# How to Reverse a Number in Python

The following python program reverses a given multi-digit number. In this example, we simply print the digits in reverse order without removing redundant zeros. For example, if the input number is "1000", the reversed number displayed will be "0001" instead of "1".

number = int(input("Enter a number: ")) reverse_number = '' while number > 0: last_digit = number % 10 reverse_number = reverse_number + str(last_digit) number = number // 10 print("Reverse number is: ", reverse_number)

The above program uses the following logic to reverse the number,

- Extract the last digit using the modulus operator (Remainder of a number after dividing by 10)
- Add the last digit as the first digit in the reversed string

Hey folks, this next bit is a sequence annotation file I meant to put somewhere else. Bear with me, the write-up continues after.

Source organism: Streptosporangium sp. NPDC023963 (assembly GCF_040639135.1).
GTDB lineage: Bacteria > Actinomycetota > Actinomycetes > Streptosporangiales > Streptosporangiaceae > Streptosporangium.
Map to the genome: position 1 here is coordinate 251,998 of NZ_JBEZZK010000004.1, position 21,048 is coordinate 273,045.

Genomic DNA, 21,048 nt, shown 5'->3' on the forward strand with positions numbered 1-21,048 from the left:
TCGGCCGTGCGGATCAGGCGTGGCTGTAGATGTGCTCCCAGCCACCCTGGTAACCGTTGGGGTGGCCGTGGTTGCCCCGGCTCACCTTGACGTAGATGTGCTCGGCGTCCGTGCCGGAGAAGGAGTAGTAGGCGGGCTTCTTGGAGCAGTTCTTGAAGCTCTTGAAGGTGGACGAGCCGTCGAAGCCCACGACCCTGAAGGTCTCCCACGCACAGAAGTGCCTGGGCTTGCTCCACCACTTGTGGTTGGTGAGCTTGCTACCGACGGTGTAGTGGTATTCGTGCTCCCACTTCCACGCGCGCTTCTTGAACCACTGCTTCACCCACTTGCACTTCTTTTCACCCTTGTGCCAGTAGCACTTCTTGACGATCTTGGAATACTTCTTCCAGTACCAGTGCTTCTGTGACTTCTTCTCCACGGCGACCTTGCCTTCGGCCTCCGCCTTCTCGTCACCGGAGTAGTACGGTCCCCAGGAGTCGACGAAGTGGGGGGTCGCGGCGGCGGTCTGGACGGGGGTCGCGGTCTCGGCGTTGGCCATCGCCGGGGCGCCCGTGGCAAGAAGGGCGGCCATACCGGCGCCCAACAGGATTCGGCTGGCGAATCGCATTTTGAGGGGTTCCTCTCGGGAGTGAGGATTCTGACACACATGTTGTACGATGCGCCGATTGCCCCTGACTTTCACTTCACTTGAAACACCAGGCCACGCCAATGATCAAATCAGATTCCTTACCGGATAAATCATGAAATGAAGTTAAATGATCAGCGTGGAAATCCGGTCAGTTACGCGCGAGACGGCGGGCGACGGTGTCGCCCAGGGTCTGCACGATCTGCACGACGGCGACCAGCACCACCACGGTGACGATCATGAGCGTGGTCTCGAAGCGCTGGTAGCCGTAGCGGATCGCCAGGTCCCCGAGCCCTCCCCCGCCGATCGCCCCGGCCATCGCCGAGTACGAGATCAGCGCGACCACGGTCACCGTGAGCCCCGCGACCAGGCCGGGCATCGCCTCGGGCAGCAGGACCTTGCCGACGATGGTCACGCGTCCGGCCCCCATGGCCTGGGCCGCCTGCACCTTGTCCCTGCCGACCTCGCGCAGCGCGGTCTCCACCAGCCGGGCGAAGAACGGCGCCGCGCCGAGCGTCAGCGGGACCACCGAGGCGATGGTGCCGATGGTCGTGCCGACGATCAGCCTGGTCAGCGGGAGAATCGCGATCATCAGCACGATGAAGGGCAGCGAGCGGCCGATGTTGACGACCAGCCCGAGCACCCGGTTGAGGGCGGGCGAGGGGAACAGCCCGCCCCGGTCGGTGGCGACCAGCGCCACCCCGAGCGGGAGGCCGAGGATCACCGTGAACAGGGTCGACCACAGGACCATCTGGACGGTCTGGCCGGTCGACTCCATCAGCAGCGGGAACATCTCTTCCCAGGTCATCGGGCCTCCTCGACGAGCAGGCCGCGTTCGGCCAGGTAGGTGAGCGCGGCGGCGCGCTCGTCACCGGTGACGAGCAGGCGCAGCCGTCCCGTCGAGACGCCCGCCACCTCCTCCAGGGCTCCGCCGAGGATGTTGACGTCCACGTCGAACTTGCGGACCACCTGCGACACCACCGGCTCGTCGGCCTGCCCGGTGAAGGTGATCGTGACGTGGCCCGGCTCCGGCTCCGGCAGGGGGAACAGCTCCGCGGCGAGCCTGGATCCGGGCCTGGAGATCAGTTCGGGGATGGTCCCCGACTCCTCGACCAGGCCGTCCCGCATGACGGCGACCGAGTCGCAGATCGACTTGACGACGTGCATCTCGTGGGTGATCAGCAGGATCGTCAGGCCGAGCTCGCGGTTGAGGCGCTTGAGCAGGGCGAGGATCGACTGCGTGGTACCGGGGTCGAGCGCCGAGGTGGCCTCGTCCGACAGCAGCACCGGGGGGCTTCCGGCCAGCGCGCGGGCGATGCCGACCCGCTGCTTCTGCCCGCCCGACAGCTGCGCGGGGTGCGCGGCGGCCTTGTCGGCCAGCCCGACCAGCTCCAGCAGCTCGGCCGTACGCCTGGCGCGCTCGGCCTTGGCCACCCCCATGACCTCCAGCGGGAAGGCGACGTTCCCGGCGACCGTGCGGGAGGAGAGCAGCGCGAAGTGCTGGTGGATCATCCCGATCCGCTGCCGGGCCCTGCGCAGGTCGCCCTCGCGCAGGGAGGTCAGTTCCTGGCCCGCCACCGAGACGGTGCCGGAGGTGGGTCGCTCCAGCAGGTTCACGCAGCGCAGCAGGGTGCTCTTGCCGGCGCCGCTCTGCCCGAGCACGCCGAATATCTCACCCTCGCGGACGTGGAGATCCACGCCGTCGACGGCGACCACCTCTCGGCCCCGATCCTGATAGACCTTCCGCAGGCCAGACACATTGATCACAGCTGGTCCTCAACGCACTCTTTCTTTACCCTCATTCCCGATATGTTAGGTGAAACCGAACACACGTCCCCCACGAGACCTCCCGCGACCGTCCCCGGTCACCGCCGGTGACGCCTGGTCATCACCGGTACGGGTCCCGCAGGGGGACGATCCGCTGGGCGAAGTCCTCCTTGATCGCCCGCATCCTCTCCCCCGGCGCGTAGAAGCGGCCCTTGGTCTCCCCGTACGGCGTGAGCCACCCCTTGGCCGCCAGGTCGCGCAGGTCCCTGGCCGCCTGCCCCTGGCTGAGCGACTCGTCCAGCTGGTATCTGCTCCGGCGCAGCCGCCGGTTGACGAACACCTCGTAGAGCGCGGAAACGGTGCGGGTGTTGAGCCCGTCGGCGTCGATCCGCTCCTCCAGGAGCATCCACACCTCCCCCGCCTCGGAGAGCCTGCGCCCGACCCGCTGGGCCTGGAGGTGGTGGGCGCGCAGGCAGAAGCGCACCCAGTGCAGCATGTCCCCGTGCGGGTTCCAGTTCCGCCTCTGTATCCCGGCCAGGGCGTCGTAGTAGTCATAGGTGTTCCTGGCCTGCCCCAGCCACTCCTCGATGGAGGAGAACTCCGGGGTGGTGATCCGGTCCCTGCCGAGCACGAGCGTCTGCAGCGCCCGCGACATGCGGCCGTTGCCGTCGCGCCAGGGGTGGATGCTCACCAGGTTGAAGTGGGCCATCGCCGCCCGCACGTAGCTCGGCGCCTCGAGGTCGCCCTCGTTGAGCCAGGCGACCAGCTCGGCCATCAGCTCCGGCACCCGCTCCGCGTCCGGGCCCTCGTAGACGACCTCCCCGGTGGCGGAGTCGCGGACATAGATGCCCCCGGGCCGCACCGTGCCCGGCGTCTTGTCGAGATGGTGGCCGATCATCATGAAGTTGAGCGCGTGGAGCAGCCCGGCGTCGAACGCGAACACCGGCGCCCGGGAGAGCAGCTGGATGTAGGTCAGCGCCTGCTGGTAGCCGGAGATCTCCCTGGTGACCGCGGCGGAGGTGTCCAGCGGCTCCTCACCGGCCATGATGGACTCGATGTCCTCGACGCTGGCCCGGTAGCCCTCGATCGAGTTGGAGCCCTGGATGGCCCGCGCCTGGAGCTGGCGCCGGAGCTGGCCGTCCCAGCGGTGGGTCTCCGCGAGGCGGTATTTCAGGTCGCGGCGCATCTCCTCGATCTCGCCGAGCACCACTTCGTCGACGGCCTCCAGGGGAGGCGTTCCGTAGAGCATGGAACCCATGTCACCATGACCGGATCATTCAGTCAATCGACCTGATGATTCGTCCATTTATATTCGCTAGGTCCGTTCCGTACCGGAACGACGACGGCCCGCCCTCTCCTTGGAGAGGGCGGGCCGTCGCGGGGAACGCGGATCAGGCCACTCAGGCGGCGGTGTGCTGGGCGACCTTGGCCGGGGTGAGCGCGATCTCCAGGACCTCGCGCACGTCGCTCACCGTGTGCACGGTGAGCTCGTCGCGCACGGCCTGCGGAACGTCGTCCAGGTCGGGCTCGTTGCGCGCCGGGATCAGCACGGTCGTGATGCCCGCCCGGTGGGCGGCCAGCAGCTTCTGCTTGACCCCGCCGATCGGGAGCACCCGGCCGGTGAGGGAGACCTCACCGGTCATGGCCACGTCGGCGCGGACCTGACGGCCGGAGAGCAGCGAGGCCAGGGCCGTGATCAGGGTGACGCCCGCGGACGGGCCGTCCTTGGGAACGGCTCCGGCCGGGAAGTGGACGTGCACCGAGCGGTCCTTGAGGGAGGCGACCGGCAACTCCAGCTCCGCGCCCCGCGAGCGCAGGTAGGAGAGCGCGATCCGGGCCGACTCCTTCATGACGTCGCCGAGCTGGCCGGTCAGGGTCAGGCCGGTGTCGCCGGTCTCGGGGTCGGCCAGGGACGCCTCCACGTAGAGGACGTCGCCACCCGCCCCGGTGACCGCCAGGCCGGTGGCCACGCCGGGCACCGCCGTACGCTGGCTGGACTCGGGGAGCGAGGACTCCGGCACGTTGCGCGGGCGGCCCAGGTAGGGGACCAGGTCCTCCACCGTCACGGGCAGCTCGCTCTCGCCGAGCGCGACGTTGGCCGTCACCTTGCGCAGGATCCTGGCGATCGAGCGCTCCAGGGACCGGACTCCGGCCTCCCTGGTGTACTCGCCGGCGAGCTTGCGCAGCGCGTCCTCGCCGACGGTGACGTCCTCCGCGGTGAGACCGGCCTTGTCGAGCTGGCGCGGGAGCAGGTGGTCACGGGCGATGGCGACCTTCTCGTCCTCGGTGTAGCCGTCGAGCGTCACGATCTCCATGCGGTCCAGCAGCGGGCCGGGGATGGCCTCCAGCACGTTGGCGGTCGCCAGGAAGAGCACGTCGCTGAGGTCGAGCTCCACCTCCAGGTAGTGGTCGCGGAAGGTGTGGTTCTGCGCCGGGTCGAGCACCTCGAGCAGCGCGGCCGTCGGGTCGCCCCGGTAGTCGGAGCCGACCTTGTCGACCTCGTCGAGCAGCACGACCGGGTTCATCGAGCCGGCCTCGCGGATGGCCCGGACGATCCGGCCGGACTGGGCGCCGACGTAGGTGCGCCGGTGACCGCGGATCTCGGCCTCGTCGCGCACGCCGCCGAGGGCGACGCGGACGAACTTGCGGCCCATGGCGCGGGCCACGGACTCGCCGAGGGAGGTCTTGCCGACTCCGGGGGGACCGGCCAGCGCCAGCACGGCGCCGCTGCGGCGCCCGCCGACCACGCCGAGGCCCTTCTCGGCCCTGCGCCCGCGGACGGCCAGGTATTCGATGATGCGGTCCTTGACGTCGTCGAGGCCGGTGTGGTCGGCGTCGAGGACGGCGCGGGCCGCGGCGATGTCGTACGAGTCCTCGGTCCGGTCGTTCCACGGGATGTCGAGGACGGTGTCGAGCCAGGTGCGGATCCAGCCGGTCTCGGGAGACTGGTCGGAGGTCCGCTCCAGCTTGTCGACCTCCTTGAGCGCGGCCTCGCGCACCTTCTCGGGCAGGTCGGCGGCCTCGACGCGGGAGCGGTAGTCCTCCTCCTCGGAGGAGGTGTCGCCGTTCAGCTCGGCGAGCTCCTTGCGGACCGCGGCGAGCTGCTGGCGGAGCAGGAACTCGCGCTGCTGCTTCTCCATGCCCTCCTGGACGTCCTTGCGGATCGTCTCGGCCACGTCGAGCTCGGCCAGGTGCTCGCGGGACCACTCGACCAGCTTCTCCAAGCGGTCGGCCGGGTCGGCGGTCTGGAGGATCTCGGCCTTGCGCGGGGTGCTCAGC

- Now remove the last digit from the original number dividing it with 10 (note the use of integer division operator //. The / operator if used will return a fraction!)
- Repeat from step 1 until the original number has no remaining digits

The following program uses a slightly different approach. In this example, we store the reversed number as an integer instead of a string. This ensures that when we reverse "1000", we get "1" instead of "0001". Note that before adding the last digit we multiply the previous number by 10 to increase its place value.

number = int(input("Enter a number: ")) reverse_number = 0 while number > 0: last_digit = number % 10 reverse_number = reverse_number*10 + last_digit number = number // 10 print("Reverse number is: ", reverse_number)

The output of the program when run from console,

Enter a number: 9899

Reverse number is: 9989